John Baptist Kyabir, a 28-year-old seeking a nursing position, faced a disheartening reality during his job search in Isingiro, western Uganda. Despite possessing the necessary qualifications, including a first-grade O-level certificate, academic credentials, good grades in science subjects, and a nursing license, he learned that securing the position would require paying bribes of at least 5 million Ugandan shillings (approximately 1,345 US dollars).
In Uganda, district service commissions are responsible for recruiting public servants within local governments. However, concerns about transparency and accountability within these commissions have raised questions about the fairness of the recruitment process.
The Uganda Public Service Standing Orders 2021 outline a hiring process that should involve entry exams and tests. However, some individuals have reported being hired without having to go through these assessments, often due to connections within the commission.
The Inspector General’s office received 225 cases of irregularities in hiring processes within district service commissions from January 2020 to December 2022. These cases included allegations of nepotism, extortion, bribery, and political interference. While some of these cases are under investigation, it is unclear whether any have resulted in prosecution.
To address these concerns, the Ministry of Public Service has implemented an online application system for preliminary shortlisting, minimizing human interaction in the process. Nevertheless, some individuals still claim they had to pay bribes to secure public service jobs.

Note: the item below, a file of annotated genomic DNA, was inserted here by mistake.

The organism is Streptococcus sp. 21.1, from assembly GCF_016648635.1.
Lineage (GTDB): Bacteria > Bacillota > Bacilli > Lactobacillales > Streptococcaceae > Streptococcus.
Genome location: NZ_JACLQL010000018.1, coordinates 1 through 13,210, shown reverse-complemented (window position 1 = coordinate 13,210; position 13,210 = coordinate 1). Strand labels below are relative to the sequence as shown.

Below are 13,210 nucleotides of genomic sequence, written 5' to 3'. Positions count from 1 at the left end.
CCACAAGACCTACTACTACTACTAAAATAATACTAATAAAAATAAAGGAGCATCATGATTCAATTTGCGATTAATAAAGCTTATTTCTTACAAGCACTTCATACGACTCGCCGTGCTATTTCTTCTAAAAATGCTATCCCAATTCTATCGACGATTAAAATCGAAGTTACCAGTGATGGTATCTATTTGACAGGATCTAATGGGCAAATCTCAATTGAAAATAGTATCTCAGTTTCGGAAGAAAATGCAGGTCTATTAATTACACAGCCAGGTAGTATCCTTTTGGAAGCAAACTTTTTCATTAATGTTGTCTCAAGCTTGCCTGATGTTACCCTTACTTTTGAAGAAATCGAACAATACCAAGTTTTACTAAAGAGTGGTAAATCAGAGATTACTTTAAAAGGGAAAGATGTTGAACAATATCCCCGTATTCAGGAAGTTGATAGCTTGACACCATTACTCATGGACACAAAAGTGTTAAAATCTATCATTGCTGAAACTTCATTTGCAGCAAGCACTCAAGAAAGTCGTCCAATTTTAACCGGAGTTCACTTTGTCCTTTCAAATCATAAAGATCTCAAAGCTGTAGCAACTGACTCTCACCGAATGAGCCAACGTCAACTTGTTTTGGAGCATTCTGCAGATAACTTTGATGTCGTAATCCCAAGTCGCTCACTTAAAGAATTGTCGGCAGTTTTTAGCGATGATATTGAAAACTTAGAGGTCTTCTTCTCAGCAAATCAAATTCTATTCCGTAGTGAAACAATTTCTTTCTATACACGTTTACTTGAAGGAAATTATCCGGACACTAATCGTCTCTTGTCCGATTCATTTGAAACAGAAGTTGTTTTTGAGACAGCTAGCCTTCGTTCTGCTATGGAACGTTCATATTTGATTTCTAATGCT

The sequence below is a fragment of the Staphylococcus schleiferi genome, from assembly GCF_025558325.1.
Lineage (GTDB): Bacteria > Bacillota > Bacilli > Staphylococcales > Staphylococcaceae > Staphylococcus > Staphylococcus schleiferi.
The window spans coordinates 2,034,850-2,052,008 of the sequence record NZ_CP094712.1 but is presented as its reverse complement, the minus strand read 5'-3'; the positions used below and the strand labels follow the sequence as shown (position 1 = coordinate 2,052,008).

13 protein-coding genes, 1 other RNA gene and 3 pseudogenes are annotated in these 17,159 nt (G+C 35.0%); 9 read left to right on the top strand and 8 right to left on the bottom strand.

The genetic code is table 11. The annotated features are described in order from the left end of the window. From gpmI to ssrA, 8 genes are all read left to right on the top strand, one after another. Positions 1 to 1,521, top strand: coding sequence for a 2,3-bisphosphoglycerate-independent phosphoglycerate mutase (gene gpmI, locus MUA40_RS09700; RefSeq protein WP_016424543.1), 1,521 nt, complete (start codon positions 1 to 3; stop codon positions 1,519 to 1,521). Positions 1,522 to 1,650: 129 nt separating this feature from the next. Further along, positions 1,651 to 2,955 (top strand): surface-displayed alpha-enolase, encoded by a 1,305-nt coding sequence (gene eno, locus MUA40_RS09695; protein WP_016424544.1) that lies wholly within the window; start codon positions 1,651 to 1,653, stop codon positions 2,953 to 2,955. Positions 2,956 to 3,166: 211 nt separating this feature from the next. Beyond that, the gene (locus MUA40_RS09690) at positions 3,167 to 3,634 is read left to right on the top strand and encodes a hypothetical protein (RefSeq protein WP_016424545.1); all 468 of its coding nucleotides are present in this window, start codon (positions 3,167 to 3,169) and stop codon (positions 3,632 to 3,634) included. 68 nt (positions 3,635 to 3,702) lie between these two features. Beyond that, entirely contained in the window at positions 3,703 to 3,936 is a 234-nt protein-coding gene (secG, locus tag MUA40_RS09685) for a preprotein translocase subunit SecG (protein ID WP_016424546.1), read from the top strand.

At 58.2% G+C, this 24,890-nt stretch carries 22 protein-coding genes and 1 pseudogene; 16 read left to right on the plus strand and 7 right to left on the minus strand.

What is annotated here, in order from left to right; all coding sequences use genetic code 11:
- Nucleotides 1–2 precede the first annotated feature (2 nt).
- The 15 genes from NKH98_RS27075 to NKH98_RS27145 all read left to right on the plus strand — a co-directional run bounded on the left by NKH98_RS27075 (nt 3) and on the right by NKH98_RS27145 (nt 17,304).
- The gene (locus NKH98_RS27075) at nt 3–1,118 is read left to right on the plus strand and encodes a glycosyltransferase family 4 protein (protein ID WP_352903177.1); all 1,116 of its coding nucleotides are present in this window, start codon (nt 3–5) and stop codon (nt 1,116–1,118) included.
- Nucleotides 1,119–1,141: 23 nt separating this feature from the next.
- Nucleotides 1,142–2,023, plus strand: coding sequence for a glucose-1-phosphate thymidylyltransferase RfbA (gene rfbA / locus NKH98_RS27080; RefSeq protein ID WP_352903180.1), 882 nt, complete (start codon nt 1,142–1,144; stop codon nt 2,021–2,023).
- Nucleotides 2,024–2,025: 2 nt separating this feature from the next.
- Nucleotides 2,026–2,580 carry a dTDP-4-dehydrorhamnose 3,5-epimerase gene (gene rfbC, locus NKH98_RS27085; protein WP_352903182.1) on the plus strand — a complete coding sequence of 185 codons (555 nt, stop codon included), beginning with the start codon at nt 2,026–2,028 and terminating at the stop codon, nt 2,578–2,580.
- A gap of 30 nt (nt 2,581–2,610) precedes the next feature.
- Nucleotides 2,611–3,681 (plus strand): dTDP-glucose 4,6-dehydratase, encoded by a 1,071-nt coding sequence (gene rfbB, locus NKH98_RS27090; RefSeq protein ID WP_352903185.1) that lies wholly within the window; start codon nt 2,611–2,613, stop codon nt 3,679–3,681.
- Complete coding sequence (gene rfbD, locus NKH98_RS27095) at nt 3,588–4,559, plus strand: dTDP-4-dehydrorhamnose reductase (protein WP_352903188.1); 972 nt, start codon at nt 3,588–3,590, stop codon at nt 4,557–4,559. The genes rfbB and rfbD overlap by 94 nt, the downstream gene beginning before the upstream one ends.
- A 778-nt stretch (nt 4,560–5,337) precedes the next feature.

The prevalence of bribery in the recruitment process has led to financial hardships for job seekers who often take out loans to cover these costs. Such corruption tendencies have also been linked to political influence in the appointment of district service commission chairpersons.
To combat these issues, the Directorate of Ethics and Integrity has proposed the creation of regional service commissions to reduce the number of people responsible for public servant recruitment. The central government would appoint commission chairs, and officials would not work in their home districts. Additionally, anti-corruption policies are being developed.
Corruption in hiring processes within district service commissions is a widespread issue, with significant consequences for the quality of government services. A 2021 report found that 75% of Ugandans seeking public services in 2020 had to pay bribes, particularly in obtaining medical care or government documents.
Challenges within district service commissions, including late fund disbursement and low salaries, have compromised their independence, making members susceptible to accepting bribes. Recommendations to streamline the process and reduce human interaction are being considered.
Despite ongoing efforts to address the problem, concerns persist that many government institutions remain corrupt. Privatization, the scrapping of parastatals, and the lack of job opportunities in industries have made public service positions more competitive and prone to corruption.
The cycle of corruption, from securing a job through bribes to expecting bribes in return for services, continues to plague Uganda’s public service sector.